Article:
posted by The Gooch at 1:41 PM on May 20 [2 favorites]


I've said it before and I'll say it again: There is no such thing as "authentic" food. Everything came from somewhere. Populations move, ideas move, and if you trace "authenticity" back far enough all you're left with is grilled meat and grain porridge.

And if we're honest, that's not even what people mean by "authentic" anyway. Authenticity is used primarily as a class signal. Poor people don't care in the slightest how authentic their food is, nor how the dish they are eating is being served in another country. You know who does care? The person on a poverty safari or paying eighty bucks a plate.
posted by FakeFreyja at 1:42 PM on May 20 [4 favorites]


I make a great, authentic, South London chili, the recipe for which has been in my family for, oh, almost 20 years since I made it up. Dead authentic, and great with a slice or two of (equally authentic) Danish rye bread.
posted by 43rdAnd9th at 1:45 PM on May 20 [2 favorites]


the only authenticity in food i care about is the tomb cheese and the ancient bread yeast. give me the true grilled cheese of the pharoahs.
posted by poffin boffin at 2:02 PM on May 20 [14 favorites]


I like authentic in the sense of 'not appropriated' (e.g., I think Andrew Zimmern opening a chain of chinese food places is fucking disgusting) but mostly otherwise just care about "is the food good?" followed by "is the price sane?"
posted by axiom at 2:59 PM on May 20 [1 favorite]


rebent, you are on to something with your descriptions of midwest Mexican restaurants! The concept of "midwest spicy"--food with even a slight amount of chili heat is not something I have to take into account when ordering now that I'm in southern California

While my parents are both pasty white midwesterners, they spent some years living in Texas in the 70's and had their minds absolutely blown by Tex Mex and BBQ flavors. I grew up eating food that was spicier than anything I would eat in the restaurants around me at the time. I think midwest restaurants of all types are geared towards a more bland palate because that is what people want. So in the context of restaurants like that, it seems natural that an "authentic" push back emerges.

Like I'm trying to figure out what to call the Thai food I had from Pa Ord Express (hot tray/premade Thai food in East Hollywood) that was nothing like what I've had at a standard American Thai restaurant. It was served at one heat level and was delicious, but challenging for my belly. My initially impulse was to describe it as authentic Thai food. Should I call it Thai food that is similar to what is served in Thailand? But perhaps the bland curry paste out of can stuff that I expect at standard American Thai places is also served in Thailand? Ahhh what do words means anymore?
posted by mandymanwasregistered at 3:00 PM on May 20 [1 favorite]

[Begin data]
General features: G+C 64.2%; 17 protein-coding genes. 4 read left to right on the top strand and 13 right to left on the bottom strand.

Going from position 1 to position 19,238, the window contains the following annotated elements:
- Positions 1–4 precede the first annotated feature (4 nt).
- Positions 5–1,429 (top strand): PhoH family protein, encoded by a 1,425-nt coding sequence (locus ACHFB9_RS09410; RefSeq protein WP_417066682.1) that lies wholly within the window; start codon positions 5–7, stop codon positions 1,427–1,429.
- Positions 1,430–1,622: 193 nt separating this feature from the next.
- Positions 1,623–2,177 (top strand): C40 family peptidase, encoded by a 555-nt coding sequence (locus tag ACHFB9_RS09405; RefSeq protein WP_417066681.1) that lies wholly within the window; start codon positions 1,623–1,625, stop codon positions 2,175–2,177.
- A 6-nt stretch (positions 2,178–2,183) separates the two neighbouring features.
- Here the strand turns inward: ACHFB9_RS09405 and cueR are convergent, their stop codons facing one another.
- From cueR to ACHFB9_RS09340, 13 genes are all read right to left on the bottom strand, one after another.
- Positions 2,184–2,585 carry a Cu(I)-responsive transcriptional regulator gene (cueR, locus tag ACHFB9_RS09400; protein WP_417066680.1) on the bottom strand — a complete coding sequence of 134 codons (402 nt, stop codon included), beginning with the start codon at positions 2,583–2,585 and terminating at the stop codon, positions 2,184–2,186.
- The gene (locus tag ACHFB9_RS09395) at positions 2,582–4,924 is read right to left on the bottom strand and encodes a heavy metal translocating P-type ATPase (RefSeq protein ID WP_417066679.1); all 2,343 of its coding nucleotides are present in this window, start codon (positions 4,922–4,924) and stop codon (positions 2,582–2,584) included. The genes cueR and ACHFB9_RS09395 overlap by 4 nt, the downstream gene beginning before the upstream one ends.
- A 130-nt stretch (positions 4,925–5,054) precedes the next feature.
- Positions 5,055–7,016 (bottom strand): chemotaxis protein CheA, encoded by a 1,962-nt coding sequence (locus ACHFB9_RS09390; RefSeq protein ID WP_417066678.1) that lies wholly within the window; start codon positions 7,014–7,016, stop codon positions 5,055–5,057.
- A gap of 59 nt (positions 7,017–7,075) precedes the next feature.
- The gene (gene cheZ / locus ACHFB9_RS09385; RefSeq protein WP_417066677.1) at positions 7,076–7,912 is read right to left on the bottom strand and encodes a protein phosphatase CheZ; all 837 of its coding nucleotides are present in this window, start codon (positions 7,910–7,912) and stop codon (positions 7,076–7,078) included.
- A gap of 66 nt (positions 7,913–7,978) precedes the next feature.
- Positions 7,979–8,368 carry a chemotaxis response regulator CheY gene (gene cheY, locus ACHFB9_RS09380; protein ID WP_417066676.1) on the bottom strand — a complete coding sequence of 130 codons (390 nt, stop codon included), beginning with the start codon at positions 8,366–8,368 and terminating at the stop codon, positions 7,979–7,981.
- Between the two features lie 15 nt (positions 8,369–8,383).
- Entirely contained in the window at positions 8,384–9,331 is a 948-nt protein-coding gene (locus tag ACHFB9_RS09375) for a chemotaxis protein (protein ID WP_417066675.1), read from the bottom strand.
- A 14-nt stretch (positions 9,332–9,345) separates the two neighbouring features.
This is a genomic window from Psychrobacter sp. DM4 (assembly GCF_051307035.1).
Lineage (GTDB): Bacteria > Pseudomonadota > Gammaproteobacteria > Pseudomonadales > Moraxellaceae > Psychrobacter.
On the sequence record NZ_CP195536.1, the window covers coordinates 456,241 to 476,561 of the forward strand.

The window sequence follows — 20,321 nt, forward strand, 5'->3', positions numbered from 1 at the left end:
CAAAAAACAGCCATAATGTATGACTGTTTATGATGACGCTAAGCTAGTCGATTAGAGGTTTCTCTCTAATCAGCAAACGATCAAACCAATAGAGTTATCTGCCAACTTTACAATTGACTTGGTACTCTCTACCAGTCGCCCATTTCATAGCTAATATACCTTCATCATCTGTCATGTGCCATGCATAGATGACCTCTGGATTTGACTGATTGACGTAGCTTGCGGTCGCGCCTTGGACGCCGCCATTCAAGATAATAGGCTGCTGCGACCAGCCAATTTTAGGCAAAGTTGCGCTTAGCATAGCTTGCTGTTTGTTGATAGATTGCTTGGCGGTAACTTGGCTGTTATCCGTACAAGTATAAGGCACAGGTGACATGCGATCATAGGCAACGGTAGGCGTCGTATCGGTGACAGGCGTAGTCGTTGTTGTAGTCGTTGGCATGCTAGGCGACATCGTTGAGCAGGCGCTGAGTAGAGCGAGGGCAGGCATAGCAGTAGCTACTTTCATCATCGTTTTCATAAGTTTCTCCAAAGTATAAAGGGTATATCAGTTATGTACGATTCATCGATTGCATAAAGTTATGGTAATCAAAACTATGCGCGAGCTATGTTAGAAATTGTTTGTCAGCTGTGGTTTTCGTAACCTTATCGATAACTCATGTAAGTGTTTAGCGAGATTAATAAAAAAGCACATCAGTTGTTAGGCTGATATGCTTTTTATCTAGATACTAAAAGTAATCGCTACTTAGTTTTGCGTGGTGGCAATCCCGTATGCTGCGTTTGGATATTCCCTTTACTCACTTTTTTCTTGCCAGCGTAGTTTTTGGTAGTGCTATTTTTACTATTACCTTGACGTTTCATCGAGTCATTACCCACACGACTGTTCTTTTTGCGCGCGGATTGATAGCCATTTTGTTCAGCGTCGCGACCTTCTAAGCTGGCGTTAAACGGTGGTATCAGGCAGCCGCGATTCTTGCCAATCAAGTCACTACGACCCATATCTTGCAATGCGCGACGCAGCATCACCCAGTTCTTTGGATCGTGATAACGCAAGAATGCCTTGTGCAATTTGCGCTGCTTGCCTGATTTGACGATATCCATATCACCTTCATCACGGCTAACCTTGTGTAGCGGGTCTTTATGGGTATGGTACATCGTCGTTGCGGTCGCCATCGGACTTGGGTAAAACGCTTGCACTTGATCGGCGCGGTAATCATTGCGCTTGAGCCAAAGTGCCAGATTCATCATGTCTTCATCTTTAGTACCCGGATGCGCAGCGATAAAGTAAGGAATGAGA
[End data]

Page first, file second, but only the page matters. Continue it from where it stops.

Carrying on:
My initially impulse was to describe it as authentic Thai food. Should I call it Thai food that is similar to what is served in Thailand?

Good point. Is it authentic even if it did originate in Thailand?
posted by phlyingpenguin at 3:38 PM on May 20


The thing about white people wanting to be the only white people in a restaurant cracks me up. It’s sort of the same zeitgeist as thinking you’re doing something politically productive by complaining about white people, while white. It means “I’m one of the cool ones.” (It pops up in various kinds of conversations. Mention Portland in a conversation about towns and a white person is guaranteed to say “it’s ok, but it’s SO WHITE.” It’s also the aesthetic behind “SWPL.”) Now I am a white person complaining about white people complaining about white people.
posted by Smearcase at 4:32 PM on May 20 [11 favorites]


I like my (Chilean) dad's Feijoada much more than any I've ever had in Brazil.
It tastes more authentic.
posted by signal at 5:10 PM on May 20


Authenticity really is just a social construct. When people talk about some sort of holy grail of authenticity “backstage” that thrives just beyond the edge of the so-called touristy “front stage” - you know, that off the beaten path hole in the wall restaurant that only the locals know about and patronize, at least according to every single Lonely Planet and Frommers guide - they’d be surprised to learn how often those places have been designed to give the feeling of off the beaten path “authenticity” so as to appeal to a different kind of tourist. The authenticity-seeking tourist.

Authenticity is talked about in the same way that white people have long talked about the non-West. It’s just a different, cleaner-sounding word used to justify and promulgate orientalism and otherness.
posted by nightrecordings at 5:30 PM on May 20 [1 favorite]